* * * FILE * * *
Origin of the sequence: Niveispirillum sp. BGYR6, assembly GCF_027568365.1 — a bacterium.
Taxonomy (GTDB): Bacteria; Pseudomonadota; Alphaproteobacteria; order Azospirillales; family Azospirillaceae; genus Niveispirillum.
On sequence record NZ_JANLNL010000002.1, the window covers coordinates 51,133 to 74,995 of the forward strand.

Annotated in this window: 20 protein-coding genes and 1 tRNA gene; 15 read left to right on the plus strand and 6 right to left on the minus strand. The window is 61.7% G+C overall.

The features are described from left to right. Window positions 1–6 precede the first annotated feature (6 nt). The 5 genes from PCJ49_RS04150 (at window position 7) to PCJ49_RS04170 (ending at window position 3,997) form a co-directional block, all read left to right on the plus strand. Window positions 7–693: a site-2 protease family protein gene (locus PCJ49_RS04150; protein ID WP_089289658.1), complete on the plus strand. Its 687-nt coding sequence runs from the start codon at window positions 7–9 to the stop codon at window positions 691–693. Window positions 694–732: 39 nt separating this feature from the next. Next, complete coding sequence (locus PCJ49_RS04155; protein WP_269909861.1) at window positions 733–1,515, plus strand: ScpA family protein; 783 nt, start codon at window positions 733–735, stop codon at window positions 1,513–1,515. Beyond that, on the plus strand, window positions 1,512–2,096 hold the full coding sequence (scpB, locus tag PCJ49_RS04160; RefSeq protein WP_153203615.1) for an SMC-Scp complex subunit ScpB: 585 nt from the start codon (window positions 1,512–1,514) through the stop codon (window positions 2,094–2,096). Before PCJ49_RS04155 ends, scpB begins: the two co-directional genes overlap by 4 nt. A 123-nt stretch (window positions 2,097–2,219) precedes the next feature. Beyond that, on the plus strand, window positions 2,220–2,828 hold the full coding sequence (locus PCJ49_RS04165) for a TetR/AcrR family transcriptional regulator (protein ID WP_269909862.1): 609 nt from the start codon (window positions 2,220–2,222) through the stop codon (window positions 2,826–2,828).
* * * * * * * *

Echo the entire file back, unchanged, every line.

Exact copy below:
Origin of the sequence: Niveispirillum sp. BGYR6, assembly GCF_027568365.1 — a bacterium.
Taxonomy (GTDB): Bacteria; Pseudomonadota; Alphaproteobacteria; order Azospirillales; family Azospirillaceae; genus Niveispirillum.
On sequence record NZ_JANLNL010000002.1, the window covers coordinates 51,133 to 74,995 of the forward strand.

Annotated in this window: 20 protein-coding genes and 1 tRNA gene; 15 read left to right on the plus strand and 6 right to left on the minus strand. The window is 61.7% G+C overall.

The features are described from left to right. Window positions 1–6 precede the first annotated feature (6 nt). The 5 genes from PCJ49_RS04150 (at window position 7) to PCJ49_RS04170 (ending at window position 3,997) form a co-directional block, all read left to right on the plus strand. Window positions 7–693: a site-2 protease family protein gene (locus PCJ49_RS04150; protein ID WP_089289658.1), complete on the plus strand. Its 687-nt coding sequence runs from the start codon at window positions 7–9 to the stop codon at window positions 691–693. Window positions 694–732: 39 nt separating this feature from the next. Next, complete coding sequence (locus PCJ49_RS04155; protein WP_269909861.1) at window positions 733–1,515, plus strand: ScpA family protein; 783 nt, start codon at window positions 733–735, stop codon at window positions 1,513–1,515. Beyond that, on the plus strand, window positions 1,512–2,096 hold the full coding sequence (scpB, locus tag PCJ49_RS04160; RefSeq protein WP_153203615.1) for an SMC-Scp complex subunit ScpB: 585 nt from the start codon (window positions 1,512–1,514) through the stop codon (window positions 2,094–2,096). Before PCJ49_RS04155 ends, scpB begins: the two co-directional genes overlap by 4 nt. A 123-nt stretch (window positions 2,097–2,219) precedes the next feature. Beyond that, on the plus strand, window positions 2,220–2,828 hold the full coding sequence (locus PCJ49_RS04165) for a TetR/AcrR family transcriptional regulator (protein ID WP_269909862.1): 609 nt from the start codon (window positions 2,220–2,222) through the stop codon (window positions 2,826–2,828).